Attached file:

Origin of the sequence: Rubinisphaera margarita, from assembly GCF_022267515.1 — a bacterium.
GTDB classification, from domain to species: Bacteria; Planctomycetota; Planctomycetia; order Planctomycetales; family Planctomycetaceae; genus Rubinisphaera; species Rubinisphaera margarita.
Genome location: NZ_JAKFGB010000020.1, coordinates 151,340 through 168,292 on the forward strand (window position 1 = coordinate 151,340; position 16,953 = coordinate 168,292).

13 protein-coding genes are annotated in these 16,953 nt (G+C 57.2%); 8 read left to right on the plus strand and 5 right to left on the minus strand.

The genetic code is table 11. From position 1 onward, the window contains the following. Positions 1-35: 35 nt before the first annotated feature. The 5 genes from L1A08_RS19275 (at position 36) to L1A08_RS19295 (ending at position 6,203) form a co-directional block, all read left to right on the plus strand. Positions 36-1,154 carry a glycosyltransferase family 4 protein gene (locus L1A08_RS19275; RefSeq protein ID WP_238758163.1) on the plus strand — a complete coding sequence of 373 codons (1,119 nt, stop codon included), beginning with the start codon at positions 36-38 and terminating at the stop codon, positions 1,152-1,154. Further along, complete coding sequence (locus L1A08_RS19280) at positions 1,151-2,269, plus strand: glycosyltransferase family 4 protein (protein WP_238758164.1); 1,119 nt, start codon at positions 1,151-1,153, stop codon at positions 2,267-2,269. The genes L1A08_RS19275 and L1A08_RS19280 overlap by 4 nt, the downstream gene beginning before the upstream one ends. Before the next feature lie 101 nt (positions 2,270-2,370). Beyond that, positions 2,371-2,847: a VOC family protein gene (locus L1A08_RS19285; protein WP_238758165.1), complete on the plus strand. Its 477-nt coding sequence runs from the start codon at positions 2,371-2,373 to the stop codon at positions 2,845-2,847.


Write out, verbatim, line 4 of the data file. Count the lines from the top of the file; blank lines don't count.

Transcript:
13 protein-coding genes are annotated in these 16,953 nt (G+C 57.2%); 8 read left to right on the plus strand and 5 right to left on the minus strand.